To a very large extent the endings of all six novels depend upon chance. Darcy and Elizabeth might not have married had not Lydia run off with Wickham and given Darcy the opportunity to show Elizabeth that underneath the aloof reserved man is someone whose heart is thoroughly good and decent and kind; Elinor would have have married Edward had Lucy not show us such a sterling example "of what an earnest, an unceasing attention to self-interest, however its progress may be apparently obstructed, will do in security every advantage of fortune, with no other sacrifice than that of time and conscience," and won Robert. Henry Tilney marries Catherine Morland because his father shapes events in such a way as to throw them together. One difference between the earlier 3 books and the later is that it's very hard to sum up the myriad circumstances and differing personalities and events as well as the train of luck that leads to the novelist suddenly closing the curtain and saying, "Finis." It is true Austen suddenly shuts the box, and one reason we feel this as a sudden shutting is the tempo and events of the novels are real. Life does not suddenly end happily with all in a heart-shaped picture. The only way she could end her realistic fictions was suddenly to scoop, telescope and pull the curtain down. The discussion of the elopement has turned Austen's novels into more of a fairy tale or child-like story where it is assumed one character's actions are clear, deliberate, and by him or her judged against an ending, and where we as readers are by our novelist meant to apportion blame. The line of argument in the last chapter of MP is that we cannot apportion blame neatly; no-one acted neatly; in fact whatever poetic justice emerges is also a matter of more than ironic chance and human emotions acting on this.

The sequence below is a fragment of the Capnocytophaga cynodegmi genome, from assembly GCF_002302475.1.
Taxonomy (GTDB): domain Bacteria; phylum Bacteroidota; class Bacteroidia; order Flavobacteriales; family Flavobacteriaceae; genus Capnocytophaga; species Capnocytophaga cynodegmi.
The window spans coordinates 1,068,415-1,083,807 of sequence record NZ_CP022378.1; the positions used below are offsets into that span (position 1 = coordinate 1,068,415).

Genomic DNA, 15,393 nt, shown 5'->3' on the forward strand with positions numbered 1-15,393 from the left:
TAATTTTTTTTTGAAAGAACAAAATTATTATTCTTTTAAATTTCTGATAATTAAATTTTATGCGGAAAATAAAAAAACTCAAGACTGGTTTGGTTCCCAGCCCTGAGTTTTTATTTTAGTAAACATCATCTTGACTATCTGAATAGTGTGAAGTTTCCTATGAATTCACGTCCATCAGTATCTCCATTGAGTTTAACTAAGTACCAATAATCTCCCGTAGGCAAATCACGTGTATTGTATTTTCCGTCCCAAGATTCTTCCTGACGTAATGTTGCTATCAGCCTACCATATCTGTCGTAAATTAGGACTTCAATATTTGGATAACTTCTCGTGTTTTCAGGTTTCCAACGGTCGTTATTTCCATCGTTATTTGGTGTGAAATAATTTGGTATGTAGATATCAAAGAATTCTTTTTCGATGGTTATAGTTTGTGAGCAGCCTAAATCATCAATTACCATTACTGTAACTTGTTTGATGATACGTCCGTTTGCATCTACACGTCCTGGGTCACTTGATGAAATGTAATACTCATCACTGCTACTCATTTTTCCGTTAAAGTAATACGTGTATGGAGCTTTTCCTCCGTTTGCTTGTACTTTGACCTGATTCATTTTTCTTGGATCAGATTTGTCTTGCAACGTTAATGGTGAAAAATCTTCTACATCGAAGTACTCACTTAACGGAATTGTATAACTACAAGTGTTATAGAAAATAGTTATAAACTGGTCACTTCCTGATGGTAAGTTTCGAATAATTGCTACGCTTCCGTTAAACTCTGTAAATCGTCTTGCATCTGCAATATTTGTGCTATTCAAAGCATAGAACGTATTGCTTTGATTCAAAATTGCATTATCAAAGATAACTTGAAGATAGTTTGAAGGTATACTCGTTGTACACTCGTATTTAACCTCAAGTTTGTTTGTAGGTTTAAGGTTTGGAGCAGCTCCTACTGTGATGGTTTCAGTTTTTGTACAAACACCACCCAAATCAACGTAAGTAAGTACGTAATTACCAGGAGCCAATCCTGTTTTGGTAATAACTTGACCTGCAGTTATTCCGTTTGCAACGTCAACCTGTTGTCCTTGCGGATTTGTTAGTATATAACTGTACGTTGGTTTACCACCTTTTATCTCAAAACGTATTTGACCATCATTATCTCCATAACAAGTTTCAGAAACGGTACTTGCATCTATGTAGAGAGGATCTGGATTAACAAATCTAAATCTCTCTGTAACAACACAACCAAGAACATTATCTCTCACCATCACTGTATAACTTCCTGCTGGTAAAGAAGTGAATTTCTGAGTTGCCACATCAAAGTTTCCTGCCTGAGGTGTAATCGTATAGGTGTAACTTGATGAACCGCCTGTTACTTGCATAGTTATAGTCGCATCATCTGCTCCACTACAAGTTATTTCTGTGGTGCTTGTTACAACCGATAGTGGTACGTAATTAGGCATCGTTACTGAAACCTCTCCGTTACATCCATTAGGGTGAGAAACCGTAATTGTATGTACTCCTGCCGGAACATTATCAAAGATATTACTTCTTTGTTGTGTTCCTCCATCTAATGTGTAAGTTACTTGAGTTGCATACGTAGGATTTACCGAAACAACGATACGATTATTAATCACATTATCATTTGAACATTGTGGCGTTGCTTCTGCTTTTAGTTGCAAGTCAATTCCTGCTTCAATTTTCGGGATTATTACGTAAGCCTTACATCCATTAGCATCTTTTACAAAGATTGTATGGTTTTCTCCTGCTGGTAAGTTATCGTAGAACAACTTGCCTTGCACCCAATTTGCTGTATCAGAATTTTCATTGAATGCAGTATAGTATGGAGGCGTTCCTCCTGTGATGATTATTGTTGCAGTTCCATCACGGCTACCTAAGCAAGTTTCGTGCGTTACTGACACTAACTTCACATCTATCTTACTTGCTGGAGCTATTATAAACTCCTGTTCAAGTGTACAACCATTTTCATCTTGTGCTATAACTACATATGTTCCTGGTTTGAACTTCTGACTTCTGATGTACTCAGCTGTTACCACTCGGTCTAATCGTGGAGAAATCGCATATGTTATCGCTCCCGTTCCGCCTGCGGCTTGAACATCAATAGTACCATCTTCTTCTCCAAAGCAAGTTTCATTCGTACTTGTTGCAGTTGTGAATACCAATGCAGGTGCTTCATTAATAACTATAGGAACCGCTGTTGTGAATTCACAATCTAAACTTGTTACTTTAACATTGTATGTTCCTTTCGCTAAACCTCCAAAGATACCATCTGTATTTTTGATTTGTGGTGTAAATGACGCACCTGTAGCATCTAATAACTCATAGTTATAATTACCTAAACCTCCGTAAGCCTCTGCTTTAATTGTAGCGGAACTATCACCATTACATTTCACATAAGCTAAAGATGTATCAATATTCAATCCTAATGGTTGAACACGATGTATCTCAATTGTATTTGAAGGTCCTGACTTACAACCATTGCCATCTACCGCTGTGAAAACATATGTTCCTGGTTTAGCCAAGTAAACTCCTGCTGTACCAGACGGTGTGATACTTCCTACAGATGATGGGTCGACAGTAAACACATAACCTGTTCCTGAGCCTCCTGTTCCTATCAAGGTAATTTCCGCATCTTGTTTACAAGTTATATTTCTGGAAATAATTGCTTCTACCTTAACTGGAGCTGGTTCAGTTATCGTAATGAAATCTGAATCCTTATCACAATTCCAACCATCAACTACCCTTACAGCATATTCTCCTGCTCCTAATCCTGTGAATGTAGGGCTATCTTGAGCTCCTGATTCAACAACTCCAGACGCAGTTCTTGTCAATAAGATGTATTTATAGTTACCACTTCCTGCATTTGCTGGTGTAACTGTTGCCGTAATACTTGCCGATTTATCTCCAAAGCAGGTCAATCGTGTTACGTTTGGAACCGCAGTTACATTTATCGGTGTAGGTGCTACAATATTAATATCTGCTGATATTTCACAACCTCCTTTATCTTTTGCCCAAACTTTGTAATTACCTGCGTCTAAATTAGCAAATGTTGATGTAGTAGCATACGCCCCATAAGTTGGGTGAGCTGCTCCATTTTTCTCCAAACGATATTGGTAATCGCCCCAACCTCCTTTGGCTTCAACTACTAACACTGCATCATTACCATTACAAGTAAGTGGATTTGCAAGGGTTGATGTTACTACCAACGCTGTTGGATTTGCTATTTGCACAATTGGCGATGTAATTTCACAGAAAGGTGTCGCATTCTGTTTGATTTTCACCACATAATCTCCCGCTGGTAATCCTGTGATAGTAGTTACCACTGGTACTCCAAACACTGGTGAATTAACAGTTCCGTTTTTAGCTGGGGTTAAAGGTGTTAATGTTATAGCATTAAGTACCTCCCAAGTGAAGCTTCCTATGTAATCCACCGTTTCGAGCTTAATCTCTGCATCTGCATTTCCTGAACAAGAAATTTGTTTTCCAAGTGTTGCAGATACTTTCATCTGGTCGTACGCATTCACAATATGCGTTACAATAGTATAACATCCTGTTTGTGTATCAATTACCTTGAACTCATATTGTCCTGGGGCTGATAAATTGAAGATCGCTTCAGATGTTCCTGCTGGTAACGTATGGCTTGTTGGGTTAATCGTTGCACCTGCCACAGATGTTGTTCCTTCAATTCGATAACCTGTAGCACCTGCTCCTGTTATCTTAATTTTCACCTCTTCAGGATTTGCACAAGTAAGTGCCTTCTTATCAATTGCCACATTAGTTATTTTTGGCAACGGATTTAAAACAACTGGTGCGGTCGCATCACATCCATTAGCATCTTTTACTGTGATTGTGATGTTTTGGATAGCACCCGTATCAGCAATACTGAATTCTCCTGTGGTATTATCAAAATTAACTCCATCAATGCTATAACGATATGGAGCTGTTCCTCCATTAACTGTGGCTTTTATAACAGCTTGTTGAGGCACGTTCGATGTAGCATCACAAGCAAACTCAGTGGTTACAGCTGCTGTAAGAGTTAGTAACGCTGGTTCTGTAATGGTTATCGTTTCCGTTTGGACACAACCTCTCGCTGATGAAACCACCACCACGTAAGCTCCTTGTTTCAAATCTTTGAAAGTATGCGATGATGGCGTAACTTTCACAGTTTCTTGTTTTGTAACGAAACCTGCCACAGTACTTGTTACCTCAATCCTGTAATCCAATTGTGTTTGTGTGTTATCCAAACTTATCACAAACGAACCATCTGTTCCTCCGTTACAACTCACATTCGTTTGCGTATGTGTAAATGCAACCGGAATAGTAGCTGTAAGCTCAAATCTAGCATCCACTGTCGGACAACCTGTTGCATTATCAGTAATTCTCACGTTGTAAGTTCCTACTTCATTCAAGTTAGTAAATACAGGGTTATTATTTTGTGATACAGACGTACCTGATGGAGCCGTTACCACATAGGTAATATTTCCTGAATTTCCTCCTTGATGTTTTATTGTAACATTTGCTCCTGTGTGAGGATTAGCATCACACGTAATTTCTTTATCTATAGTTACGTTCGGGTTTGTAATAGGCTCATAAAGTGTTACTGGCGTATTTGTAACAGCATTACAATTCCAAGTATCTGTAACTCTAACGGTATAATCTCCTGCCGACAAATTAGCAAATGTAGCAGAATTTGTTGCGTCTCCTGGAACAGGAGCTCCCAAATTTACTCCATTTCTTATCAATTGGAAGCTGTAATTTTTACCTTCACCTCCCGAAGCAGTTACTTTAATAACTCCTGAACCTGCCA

More than 70 years ago, Mary Lascelles wrote that one of the marvels of Austen's psychologized narrative art is that her characters will suddenly surprize us by what they say at the same time as it seems utterly fitting. This is the way real people are. They are never predictable and yet when we think about it in character. Another is the amount of inconsequence she gets into her art. Things seem to work out in a shapely manner and yet they are continually free-floating; the story is always up for grabs. Things are ever in suspense and could easily move in another direction especially since many of the characters lack self-knowledge or self-possession or a full understanding of the minds of the others they are involved with at the moment action is demanded.

Lascelles goes over how all six novels fit into this way Austen has of narrating a tale which makes it once profoundly true to life yet shapely, dramatic, and an aesthetic whole. I will however here only quote what she says about MP as it is most relevant to our discussion of Maria and Henry's elopement: